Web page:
Neil Young with Promise Of The Real perform his Rebel Content Tour at the First Direct Arena Leeds on Friday 10th June 2016

Images and Review by Kevin Cooper

Canadian rock veteran Neil Young, is as passionate today about GM Foods, corporate greed and America’s fragile rural economy as he was in his Crosby, Stills, Nash and Young days. Still able to find inspiration in the most unlikely of places, such as Safeway’s shopping aisles, Walmart’s employment policy and Starbuck’s coffee, this folk, country, and rock icon was writing about the embattled natural world long before most people had even heard of their carbon footprint. But do the indulged passions of a 70 year star make for an entertaining show?

Thousands at the First Direct Arena in Leeds last night thought so, as they paid homage and absolute respect to the man. One of only three dates in the UK, this Rebel Content Tour is in support of last year’s anti agribusiness concept album, The Monsanto Years and his recent ecologically themed live release, Earth.

This appreciative audience were expecting some of Young’s indulgences and he did not disappoint. At the start of the show, two young ladies apparently dressed as farmers walked across the stage spreading seeds. A few songs later, sinister figures in gleaming biohazard suits sprayed the ground in a decidedly evil manner, in complete contrast to Young in his familiar Fedora Hat and a T-shirt emblazoned with the word Earth.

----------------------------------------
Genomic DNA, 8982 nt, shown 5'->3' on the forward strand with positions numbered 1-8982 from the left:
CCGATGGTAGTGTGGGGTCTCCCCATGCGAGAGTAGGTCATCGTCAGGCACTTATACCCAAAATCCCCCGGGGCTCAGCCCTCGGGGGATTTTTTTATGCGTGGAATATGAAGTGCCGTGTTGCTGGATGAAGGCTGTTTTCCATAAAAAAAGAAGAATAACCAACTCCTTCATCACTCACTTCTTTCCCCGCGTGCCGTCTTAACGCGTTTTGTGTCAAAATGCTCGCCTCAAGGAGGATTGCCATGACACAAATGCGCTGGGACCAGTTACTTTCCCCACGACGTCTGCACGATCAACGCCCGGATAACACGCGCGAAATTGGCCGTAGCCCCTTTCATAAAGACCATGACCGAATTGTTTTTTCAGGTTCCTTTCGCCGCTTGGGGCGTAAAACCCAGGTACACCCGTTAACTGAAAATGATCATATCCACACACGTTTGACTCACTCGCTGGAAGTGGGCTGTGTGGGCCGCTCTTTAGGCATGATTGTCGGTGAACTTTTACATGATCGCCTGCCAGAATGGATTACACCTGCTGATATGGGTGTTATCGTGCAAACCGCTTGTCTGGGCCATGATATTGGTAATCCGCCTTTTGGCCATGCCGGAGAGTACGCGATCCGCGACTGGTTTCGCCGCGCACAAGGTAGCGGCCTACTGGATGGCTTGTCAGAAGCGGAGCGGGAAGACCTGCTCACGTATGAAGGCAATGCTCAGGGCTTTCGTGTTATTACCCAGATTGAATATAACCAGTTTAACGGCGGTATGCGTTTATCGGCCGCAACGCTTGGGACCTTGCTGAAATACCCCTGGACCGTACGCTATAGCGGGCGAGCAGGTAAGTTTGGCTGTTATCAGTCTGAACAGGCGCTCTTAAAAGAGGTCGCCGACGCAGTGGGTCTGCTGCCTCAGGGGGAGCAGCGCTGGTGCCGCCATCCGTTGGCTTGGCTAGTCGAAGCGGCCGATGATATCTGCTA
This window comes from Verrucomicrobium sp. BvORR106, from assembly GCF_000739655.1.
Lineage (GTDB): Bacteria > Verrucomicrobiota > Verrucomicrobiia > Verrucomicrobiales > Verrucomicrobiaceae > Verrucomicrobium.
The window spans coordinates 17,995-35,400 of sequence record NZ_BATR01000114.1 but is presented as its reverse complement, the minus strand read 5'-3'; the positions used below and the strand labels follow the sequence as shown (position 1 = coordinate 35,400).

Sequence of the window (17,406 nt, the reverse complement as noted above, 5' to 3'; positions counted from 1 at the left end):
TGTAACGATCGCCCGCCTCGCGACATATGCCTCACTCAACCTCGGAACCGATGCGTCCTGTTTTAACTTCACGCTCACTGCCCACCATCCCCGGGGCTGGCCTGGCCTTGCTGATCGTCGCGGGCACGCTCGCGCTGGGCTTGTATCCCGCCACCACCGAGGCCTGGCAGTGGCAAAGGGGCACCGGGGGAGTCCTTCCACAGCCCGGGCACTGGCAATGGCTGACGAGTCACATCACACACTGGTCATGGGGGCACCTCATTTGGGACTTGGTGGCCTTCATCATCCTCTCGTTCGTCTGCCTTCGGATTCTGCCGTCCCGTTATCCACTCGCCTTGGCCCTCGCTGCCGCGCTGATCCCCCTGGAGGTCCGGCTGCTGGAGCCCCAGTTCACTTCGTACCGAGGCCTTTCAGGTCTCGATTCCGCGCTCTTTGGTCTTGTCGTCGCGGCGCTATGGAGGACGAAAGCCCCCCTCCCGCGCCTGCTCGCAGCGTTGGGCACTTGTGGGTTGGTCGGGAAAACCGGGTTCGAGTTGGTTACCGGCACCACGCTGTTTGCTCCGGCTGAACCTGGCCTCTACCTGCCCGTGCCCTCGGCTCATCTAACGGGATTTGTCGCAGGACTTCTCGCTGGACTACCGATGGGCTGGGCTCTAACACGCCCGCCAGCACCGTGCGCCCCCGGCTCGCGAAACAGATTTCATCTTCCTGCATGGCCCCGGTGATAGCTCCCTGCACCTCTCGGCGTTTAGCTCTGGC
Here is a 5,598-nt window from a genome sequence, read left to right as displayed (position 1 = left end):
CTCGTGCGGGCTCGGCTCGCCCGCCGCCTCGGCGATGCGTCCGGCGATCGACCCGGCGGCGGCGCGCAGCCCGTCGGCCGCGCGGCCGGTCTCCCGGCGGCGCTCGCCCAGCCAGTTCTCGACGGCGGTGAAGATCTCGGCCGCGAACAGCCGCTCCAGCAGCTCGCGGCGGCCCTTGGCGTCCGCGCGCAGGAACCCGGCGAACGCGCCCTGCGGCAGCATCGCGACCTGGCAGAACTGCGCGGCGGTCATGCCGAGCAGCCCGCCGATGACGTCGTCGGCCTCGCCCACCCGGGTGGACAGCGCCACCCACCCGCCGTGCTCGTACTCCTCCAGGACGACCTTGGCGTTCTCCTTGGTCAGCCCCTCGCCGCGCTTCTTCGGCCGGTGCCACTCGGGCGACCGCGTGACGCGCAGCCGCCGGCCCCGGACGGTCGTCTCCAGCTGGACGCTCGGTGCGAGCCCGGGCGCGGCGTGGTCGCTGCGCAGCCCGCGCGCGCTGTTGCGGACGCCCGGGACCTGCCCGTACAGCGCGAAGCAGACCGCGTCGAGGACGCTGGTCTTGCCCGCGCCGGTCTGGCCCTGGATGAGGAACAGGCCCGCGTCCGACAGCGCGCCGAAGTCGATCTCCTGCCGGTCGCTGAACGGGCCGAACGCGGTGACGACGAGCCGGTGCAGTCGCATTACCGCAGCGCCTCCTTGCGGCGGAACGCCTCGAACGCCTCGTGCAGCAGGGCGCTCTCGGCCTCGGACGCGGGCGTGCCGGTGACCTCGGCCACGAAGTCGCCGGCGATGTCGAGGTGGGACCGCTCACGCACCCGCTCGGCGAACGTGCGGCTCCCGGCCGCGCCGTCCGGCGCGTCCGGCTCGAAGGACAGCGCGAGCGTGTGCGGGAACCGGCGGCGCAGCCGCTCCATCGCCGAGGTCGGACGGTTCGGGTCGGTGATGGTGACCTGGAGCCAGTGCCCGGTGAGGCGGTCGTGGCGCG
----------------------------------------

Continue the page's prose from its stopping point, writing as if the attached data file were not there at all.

Coming on stage, resplendently craggy, he took his place behind the piano and launched into an opening solo acoustic segment that began with After The Gold Rush, Heart Of Gold, the still powerful anti-heroin anthem The Needle And The Damage Done, and performed on a wheezing church organ, Mother Earth (Natural Anthem).

But then the reverie was broken when Young’s latest backing band and contributors to The Monsanto Years, came onto the stage. The very youthful, Promise Of The Real, may not be Crazy Horse, but in guitarists Lukas and Micah Nelson, they have some serious pedigree; their father is after all the great Willie Nelson.

With them on stage, the evening shifted to a more country rock section, with tracks largely drawn from Young’s classic albums such as Harvest and Ragged Glory. There was the harmonica licked Out On The Weekend and Unknown Legend, through to a handful of Crazy Horse numbers starting with a rousing Down By The River that lasted nearly twenty minutes, before this part of the set was finished with Love To Burn.

Finishing with a raucous Rockin’ In The Free World, the crowd were on their feet in appreciation. Demanding an encore Young was back on stage for an energetic When You Dance, I Can Really Love before rounding the evening up with Fuckin’ Up.

Whilst Young’s voice may have lost some of its power, what he has gained is a very wispy mournfulness which suited this set perfectly. Last night in Leeds Young supplied everything that a Neil Young set should have; it was eclectic, entertaining, thought provoking and certainly unpredictable. There were no new tricks, but the old dog still had lots of bite.